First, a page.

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Diabetics at risk for flu complications

While most people recover from the flu after a few days, people with chronic health conditions, such as diabetes, are at greater risk of developing complications from the virus.

“For persons with diabetes, it’s essential that they get a flu shot,” says Dr. Mark Oertel, endocrinologist with Lawrence Endocrinology. “People with either type 1 or type 2 diabetes are at a higher risk than nondiabetics for serious complications from the flu. They are also three times more likely to be hospitalized for the flu.”

The Centers for Disease Control and Prevention recommends a yearly flu vaccine for everyone 6 months of age and older. Flu shots are approved for use in people with diabetes, and they have a long, established safety record for diabetics. It takes about two weeks after vaccination for antibodies to develop in the body to protect against influenza.

Meet Dr. Mark Oertel

After recently completing a two-year fellowship in endocrinology at the University of Kansas Medical Center, Dr. Mark Oertel has returned to practice in Lawrence, joining Lawrence Endocrinology.

A lifelong Kansan and avid Jayhawk fan, he previously was an internist at Reed Medical Group. Oertel, who graduated from Pleasant Ridge High School in Easton, earned his bachelor’s degree from the University of Kansas, where he majored in human biology and minored in chemistry. In 2010, he earned a medical degree from the KU School of Medicine. He completed his internal medicine residency in 2013 at the KU Medical Center.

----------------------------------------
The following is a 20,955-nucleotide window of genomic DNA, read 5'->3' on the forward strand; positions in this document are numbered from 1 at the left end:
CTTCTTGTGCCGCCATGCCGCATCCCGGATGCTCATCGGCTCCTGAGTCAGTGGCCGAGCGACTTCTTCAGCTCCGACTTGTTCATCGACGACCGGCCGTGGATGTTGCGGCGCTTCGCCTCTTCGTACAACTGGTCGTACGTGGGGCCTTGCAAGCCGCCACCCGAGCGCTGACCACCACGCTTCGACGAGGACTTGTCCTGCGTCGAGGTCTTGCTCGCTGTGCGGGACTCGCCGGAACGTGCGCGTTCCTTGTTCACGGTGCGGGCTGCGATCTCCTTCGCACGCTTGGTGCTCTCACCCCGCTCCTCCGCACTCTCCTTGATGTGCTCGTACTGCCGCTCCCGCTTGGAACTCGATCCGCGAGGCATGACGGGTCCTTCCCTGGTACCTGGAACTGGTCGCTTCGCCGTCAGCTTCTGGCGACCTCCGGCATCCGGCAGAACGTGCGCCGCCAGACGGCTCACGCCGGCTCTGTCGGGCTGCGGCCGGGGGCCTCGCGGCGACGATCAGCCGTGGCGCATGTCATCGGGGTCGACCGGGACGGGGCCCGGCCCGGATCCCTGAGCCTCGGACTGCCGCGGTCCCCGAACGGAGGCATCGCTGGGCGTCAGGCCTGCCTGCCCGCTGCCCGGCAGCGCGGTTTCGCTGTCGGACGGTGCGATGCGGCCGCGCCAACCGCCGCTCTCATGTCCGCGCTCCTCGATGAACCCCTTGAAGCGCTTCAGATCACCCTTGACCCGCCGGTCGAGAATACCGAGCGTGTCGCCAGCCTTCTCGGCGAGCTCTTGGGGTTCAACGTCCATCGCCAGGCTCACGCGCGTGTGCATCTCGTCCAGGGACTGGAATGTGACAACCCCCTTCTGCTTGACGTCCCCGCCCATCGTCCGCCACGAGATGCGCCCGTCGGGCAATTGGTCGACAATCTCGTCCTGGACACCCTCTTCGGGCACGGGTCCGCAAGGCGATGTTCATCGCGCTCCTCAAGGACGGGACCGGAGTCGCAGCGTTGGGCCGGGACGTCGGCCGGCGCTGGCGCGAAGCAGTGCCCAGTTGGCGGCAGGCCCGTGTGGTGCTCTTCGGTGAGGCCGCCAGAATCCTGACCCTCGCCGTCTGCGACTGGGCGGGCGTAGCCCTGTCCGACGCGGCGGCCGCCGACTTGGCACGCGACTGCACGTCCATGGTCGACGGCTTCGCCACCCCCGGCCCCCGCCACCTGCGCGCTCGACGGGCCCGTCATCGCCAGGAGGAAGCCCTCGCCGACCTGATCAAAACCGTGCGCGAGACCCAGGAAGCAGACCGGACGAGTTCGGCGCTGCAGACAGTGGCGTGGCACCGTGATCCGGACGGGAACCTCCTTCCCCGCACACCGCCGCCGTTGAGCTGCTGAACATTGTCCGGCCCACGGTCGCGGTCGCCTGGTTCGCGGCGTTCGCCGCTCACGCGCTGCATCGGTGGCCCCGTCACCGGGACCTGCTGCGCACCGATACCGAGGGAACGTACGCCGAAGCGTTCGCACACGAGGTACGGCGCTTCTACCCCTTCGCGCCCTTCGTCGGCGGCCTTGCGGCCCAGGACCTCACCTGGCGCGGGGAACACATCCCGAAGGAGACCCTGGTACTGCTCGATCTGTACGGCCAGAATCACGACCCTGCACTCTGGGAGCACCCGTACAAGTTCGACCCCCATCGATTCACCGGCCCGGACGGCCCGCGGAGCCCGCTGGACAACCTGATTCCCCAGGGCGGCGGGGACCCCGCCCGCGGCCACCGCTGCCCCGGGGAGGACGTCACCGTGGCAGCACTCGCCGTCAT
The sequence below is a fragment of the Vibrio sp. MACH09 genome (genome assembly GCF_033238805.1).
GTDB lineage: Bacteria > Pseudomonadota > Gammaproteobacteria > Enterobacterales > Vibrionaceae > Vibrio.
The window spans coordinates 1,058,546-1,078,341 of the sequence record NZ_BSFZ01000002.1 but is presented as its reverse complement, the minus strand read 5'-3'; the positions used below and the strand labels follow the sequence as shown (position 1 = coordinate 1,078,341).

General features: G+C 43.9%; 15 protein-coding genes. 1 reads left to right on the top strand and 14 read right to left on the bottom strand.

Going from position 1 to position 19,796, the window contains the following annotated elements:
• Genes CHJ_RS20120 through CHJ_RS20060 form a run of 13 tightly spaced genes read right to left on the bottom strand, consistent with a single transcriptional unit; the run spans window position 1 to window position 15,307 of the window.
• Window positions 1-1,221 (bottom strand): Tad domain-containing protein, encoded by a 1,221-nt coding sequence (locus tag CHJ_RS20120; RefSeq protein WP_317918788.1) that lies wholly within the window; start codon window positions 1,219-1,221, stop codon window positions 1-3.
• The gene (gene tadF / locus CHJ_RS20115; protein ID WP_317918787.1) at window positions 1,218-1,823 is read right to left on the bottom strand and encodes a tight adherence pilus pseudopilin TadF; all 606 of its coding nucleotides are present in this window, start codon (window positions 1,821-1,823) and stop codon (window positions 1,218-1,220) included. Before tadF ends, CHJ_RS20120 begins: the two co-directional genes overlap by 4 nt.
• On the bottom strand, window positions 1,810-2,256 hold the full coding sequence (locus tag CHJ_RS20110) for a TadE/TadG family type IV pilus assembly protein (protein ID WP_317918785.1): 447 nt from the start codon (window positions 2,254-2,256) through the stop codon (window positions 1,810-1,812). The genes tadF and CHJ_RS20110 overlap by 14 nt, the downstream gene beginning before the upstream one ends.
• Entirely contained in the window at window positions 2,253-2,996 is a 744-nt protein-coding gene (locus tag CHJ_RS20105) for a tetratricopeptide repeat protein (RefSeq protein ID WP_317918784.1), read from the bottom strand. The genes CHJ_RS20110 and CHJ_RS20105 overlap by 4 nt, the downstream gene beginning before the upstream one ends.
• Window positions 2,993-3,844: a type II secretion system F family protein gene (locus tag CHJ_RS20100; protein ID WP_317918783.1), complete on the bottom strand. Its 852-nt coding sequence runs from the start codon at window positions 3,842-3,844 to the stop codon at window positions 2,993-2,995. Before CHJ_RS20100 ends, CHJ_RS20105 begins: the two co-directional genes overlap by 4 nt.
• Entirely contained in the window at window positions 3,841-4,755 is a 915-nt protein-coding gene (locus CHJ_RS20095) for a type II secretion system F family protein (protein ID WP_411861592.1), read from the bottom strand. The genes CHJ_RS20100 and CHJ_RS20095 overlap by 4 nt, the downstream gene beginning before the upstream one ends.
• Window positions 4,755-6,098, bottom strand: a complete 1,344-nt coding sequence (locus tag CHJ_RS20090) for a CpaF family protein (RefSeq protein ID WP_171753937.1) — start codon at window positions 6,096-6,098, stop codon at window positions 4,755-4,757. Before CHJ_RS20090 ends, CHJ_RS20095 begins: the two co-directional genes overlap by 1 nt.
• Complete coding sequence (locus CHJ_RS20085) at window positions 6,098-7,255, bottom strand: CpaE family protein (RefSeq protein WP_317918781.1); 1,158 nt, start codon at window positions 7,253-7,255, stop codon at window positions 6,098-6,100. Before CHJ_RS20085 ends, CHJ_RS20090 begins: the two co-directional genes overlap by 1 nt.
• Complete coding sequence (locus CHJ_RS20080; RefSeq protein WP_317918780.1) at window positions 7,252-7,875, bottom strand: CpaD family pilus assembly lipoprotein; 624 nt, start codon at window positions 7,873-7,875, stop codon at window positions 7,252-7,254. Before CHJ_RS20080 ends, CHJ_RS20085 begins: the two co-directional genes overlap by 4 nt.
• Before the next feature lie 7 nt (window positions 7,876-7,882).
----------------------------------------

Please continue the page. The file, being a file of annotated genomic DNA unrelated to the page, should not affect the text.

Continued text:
The weakened immune systems of diabetics make them more vulnerable to viruses in general. Certain symptoms of the flu — loss of appetite, fever, fatigue, body aches — can also interfere with blood-sugar levels and may lead to further complications of their diabetic condition.

“When sick, a diabetic patient’s blood glucose level is more likely to go up,” Oertel said. “Or the patient may not feel like eating, which causes blood sugar to go down dramatically. There are special guidelines we share with our diabetic patients when they become sick so they can keep their blood sugar levels in control and feel more comfortable during illness.”

These recommendations include:

• Continue to take diabetic medication or insulin as prescribed. Don’t stop taking these medications/insulin even if you cannot eat.

• Test and record your blood glucose every four hours. If your blood glucose is lower than 60 mg/dL or remains over 250 mg/dL on two checks, contact your physician.

• Drink more water and try to eat as normally as possible. If you cannot eat, try soft foods and liquids containing the equal amount of carbohydrates that you usually consume.

• Weigh yourself every day, as losing weight during illness can be a sign of high blood glucose.

• Check your temperature every morning and evening, as fever may be a sign of infection.

People with type 1 or type 2 diabetes are also at increased risk of developing pneumonia because of the flu. Talk with your primary care physician or endocrinologist to determine which pneumococcal vaccination is best for you.

Lawrence Memorial Hospital offers comprehensive care for persons with endocrine disorders, such as diabetes. To learn more about Lawrence Endocrinology and Dr. Oertel, visit www.lmh.org/endocrinology.

— Amy Northrop is physician liaison manager at Lawrence Memorial Hospital, a major sponsor of WellCommons. She can be reached at amy.northrop@lmh.org.

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